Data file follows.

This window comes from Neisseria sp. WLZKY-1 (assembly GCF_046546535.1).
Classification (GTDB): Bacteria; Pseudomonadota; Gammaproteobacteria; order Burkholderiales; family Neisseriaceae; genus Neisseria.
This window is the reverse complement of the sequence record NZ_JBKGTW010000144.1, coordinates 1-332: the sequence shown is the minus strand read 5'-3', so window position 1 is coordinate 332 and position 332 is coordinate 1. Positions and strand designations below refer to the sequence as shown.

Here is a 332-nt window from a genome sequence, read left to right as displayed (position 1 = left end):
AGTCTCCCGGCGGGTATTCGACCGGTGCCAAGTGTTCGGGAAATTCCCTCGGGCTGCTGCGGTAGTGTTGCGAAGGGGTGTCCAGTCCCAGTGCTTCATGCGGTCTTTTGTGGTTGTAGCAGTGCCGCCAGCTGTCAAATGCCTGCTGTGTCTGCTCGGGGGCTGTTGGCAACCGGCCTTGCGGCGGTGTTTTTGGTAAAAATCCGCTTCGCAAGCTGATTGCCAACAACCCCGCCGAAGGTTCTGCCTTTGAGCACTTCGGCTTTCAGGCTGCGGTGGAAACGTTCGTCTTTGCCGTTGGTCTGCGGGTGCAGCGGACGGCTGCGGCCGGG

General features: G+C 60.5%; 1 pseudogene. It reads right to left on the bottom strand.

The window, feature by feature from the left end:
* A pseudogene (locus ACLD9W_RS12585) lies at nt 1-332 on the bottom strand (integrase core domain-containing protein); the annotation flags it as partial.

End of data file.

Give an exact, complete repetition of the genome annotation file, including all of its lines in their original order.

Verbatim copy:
This window comes from Neisseria sp. WLZKY-1 (assembly GCF_046546535.1).
Classification (GTDB): Bacteria; Pseudomonadota; Gammaproteobacteria; order Burkholderiales; family Neisseriaceae; genus Neisseria.
This window is the reverse complement of the sequence record NZ_JBKGTW010000144.1, coordinates 1-332: the sequence shown is the minus strand read 5'-3', so window position 1 is coordinate 332 and position 332 is coordinate 1. Positions and strand designations below refer to the sequence as shown.

Here is a 332-nt window from a genome sequence, read left to right as displayed (position 1 = left end):
AGTCTCCCGGCGGGTATTCGACCGGTGCCAAGTGTTCGGGAAATTCCCTCGGGCTGCTGCGGTAGTGTTGCGAAGGGGTGTCCAGTCCCAGTGCTTCATGCGGTCTTTTGTGGTTGTAGCAGTGCCGCCAGCTGTCAAATGCCTGCTGTGTCTGCTCGGGGGCTGTTGGCAACCGGCCTTGCGGCGGTGTTTTTGGTAAAAATCCGCTTCGCAAGCTGATTGCCAACAACCCCGCCGAAGGTTCTGCCTTTGAGCACTTCGGCTTTCAGGCTGCGGTGGAAACGTTCGTCTTTGCCGTTGGTCTGCGGGTGCAGCGGACGGCTGCGGCCGGG

General features: G+C 60.5%; 1 pseudogene. It reads right to left on the bottom strand.

The window, feature by feature from the left end:
* A pseudogene (locus ACLD9W_RS12585) lies at nt 1-332 on the bottom strand (integrase core domain-containing protein); the annotation flags it as partial.